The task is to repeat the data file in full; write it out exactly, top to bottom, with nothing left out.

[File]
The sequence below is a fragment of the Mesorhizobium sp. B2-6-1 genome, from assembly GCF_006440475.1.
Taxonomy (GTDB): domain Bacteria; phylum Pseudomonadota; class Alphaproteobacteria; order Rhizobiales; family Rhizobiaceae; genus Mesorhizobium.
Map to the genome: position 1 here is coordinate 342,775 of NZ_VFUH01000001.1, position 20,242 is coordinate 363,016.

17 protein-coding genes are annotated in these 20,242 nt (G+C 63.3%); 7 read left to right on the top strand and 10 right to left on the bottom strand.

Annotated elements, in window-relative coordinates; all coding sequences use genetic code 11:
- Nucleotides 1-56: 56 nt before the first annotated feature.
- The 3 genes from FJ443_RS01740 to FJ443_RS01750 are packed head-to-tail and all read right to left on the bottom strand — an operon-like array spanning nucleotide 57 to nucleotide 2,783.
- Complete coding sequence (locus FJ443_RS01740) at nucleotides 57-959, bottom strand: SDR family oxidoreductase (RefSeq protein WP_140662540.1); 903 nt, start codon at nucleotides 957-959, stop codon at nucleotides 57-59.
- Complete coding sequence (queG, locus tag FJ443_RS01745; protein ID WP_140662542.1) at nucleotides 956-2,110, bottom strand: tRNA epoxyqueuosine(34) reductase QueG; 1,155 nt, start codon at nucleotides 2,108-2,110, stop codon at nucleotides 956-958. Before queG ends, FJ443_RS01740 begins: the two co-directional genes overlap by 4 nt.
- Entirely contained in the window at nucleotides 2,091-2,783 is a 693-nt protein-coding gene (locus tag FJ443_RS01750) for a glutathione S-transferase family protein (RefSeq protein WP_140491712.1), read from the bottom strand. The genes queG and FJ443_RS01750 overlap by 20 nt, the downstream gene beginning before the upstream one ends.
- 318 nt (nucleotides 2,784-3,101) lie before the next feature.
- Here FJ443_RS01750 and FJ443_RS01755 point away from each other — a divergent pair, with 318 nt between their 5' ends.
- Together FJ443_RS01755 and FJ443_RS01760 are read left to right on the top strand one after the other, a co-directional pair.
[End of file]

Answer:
The sequence below is a fragment of the Mesorhizobium sp. B2-6-1 genome, from assembly GCF_006440475.1.
Taxonomy (GTDB): domain Bacteria; phylum Pseudomonadota; class Alphaproteobacteria; order Rhizobiales; family Rhizobiaceae; genus Mesorhizobium.
Map to the genome: position 1 here is coordinate 342,775 of NZ_VFUH01000001.1, position 20,242 is coordinate 363,016.

17 protein-coding genes are annotated in these 20,242 nt (G+C 63.3%); 7 read left to right on the top strand and 10 right to left on the bottom strand.

Annotated elements, in window-relative coordinates; all coding sequences use genetic code 11:
- Nucleotides 1-56: 56 nt before the first annotated feature.
- The 3 genes from FJ443_RS01740 to FJ443_RS01750 are packed head-to-tail and all read right to left on the bottom strand — an operon-like array spanning nucleotide 57 to nucleotide 2,783.
- Complete coding sequence (locus FJ443_RS01740) at nucleotides 57-959, bottom strand: SDR family oxidoreductase (RefSeq protein WP_140662540.1); 903 nt, start codon at nucleotides 957-959, stop codon at nucleotides 57-59.
- Complete coding sequence (queG, locus tag FJ443_RS01745; protein ID WP_140662542.1) at nucleotides 956-2,110, bottom strand: tRNA epoxyqueuosine(34) reductase QueG; 1,155 nt, start codon at nucleotides 2,108-2,110, stop codon at nucleotides 956-958. Before queG ends, FJ443_RS01740 begins: the two co-directional genes overlap by 4 nt.
- Entirely contained in the window at nucleotides 2,091-2,783 is a 693-nt protein-coding gene (locus tag FJ443_RS01750) for a glutathione S-transferase family protein (RefSeq protein WP_140491712.1), read from the bottom strand. The genes queG and FJ443_RS01750 overlap by 20 nt, the downstream gene beginning before the upstream one ends.
- 318 nt (nucleotides 2,784-3,101) lie before the next feature.
- Here FJ443_RS01750 and FJ443_RS01755 point away from each other — a divergent pair, with 318 nt between their 5' ends.
- Together FJ443_RS01755 and FJ443_RS01760 are read left to right on the top strand one after the other, a co-directional pair.